Being a photographer and loving to thruhike is a pain in the butt! it’s a constant compromise to find a camera that will provide good enough quality but still not weigh too much as my base weight is an important factor (or at least I still try to convince myself that).
Which let me to a huge decision on camera setup for my 2020 hikes
Going through my videos from my last two hikes – Skåneleden, Coast to coast in Sweden, and Kustleden (King’s Way) in the Swedish Lapland I came to the conclusion that my current setup just isn’t good enough.
After a bunch of research I came to the conclusion that the Canon EOS M50 would be the perfect compromise between weight and quality – as it was supposed to be good for videos and for pictures. So before departing on my first hike back in 2019 (the Coast to coast) I bought the Canon EOS M50 with a 11-22mm lens.
Being lazy as I am I never got around to looking at the videos I did with the camera, and the pictures I took turned out descent enough, but nothing crazy impressive (I am talking about the quality) but I didn’t really think too much about it.
UNTIL last week when I decided to start editing the videos to see if I could get then out before my trip to Arizona.
Canon EOS M50 Vs iPhone X
Going through the videos I realised that the video quality is SO MUCH better on my iPhone X (I have since upgraded to iPhone 11 Pro). The stabilisation is much better on the iPhone, and the details are way more pronounced as well, making a cleaner and sharper looking video.
To say that I am shocked is an understatement, there shouldn’t even be a question about the quality difference between an APS-C sensor and an tiny tiny sensor in a smartphone, the Canon EOS M50 looks like crap compared to the videos I did with my iPhone.
I think the problem is that you need to shoot 4K video to get the best quality out of the Canon EOS M50, but by doing so you loose the dual pixel autofocus system of the camera – which is why Canon usually is so good at video, and the camera crops in another 1.6x on top of the standard APS-C crop (1.6x) meaning that you basically use a sensor that is about 2x the size of the one in a smartphone, and then it doesn’t really make sense anymore.
I have been going through all my videos from the two hikes now to make sure that I didn’t just do something wrong, and unless my camera or lens is defective the camera is utter crap at videos.
Nothing looks sharp, but when I look at the pictures I don’t see the same problem, so it is definitely not the lens 🙂
the huge decision on camera setup for my 2020 hikes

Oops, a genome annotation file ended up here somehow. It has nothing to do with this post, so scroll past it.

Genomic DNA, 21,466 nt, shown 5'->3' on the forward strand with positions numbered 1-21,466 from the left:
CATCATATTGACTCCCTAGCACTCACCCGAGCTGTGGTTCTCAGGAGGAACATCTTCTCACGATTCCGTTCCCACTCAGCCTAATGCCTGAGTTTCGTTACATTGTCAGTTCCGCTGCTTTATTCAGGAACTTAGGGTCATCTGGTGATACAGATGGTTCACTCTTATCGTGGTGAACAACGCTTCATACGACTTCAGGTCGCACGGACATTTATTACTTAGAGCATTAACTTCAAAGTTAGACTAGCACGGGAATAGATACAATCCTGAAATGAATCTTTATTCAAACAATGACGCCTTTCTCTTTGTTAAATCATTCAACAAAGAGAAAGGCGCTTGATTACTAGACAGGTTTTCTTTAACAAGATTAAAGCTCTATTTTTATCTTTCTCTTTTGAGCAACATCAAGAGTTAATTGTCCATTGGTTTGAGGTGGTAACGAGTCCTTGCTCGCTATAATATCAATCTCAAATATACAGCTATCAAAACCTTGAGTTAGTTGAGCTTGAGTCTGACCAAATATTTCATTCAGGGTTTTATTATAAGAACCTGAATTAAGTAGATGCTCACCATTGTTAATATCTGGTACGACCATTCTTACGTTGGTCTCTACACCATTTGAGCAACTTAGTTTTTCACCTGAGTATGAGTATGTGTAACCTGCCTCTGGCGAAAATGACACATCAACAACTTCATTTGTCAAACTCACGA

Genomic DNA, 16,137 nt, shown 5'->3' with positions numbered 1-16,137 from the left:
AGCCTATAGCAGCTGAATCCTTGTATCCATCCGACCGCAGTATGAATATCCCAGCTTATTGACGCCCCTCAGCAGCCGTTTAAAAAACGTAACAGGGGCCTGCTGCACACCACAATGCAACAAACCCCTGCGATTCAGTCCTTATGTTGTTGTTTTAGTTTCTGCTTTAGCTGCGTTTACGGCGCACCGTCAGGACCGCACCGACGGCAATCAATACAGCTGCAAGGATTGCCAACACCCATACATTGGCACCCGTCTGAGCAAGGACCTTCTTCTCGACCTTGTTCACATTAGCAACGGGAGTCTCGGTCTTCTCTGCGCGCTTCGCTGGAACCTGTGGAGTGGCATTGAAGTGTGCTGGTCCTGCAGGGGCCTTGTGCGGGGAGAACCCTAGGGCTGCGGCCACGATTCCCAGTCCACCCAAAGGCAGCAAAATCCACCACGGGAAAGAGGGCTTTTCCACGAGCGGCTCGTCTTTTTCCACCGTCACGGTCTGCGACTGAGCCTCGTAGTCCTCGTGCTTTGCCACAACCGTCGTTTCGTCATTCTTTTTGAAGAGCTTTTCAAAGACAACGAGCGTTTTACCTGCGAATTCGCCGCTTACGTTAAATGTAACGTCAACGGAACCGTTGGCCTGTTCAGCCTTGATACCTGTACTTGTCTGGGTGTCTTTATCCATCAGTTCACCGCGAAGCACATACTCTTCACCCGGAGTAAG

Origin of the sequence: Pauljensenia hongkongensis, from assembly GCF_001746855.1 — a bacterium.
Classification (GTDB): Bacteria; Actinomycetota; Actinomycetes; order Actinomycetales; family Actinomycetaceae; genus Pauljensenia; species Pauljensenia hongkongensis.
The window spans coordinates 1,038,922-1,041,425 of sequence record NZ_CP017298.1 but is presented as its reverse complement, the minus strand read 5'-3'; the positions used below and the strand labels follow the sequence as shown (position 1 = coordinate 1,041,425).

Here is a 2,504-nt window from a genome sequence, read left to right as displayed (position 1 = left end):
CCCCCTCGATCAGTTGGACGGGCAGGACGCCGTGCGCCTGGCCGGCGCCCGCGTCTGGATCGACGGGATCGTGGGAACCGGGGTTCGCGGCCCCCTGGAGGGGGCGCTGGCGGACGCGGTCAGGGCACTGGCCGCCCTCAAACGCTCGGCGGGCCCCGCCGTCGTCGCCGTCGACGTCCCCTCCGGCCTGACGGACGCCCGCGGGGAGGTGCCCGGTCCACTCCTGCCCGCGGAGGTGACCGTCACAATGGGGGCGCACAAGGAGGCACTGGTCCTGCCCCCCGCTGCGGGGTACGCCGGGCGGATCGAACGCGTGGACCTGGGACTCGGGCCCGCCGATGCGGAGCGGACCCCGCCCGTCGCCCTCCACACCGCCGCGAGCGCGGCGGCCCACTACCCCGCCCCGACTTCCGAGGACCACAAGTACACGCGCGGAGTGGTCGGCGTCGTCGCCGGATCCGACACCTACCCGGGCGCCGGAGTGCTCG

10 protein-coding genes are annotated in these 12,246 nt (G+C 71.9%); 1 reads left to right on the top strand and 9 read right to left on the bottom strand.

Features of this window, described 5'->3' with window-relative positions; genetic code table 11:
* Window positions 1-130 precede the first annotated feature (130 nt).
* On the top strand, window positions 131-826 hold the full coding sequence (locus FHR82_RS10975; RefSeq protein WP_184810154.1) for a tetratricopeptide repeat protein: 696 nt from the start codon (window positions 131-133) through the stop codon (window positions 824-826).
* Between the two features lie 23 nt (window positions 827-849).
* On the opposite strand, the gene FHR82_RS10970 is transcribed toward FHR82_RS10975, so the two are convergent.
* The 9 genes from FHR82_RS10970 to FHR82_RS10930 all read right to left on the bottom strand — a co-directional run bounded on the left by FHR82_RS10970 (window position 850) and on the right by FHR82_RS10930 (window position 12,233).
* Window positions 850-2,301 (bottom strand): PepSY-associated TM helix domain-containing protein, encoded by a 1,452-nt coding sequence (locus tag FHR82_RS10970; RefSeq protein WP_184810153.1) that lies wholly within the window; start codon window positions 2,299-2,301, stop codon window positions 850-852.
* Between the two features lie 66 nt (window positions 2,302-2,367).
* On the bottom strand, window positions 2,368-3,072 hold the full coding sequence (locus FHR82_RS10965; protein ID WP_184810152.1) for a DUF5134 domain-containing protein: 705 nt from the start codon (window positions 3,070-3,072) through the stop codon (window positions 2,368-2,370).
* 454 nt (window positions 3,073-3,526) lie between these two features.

Going forward I will bring my Sony A7 III camera together with the Samyang 18mm and 35mm lenses.
The Samyang 18mm I will use mainly for landscapes (which is probably about 98% of the time) and the Samyang 35mm for towns, people and just to switch it up a little on trail.
This setup weighs 880g (31 oz) compared to the 647g (23 oz) of the Canon EOS M50 setup, so that is not too crazy of a compromise for a considerable quality upgrade.
I will be going back to using my iPhone 11 Pro for videos as I am still not convinced that the hassle of setting up the camera every time you need to make videos, is worth the trouble, even though you do get a very nice looking video with the fancy blurry background etc.
But I am not there yet, where I want to spend that much effort to videofilm – especially when I am still blown away by the quality of the iPhone.
I will try to do some videos with the new setup just to see the difference, and who knows, maybe my CDT thruhike in 2021 will have to be filmed with this setup?
I am not totally happy with the decision as I thought that the Canon EOS M50 was the perfect setup, and after using a wide-angle lens for landscapes I will not be able to go back to 35mm (which I used on my thruhike of the Pacific Crest Trail in 2018) even though I love the Fujifilm X100F I just think I will miss the wideangle lens now.
So as I started by saying, it’s a constant compromise 🙁 but thankfully my backpacking setup is pretty descent so I do have some wriggle room for camera stuff – and it is something that is pretty important to me which is why I keep changing it until I find the perfect solution 🙂
But it still sucks using so much time and effort (and money) to cut down the weight on my baseweight, only to end up with a heavy camera setup.
I will let you know how it went when I get back home from my hikes 🙂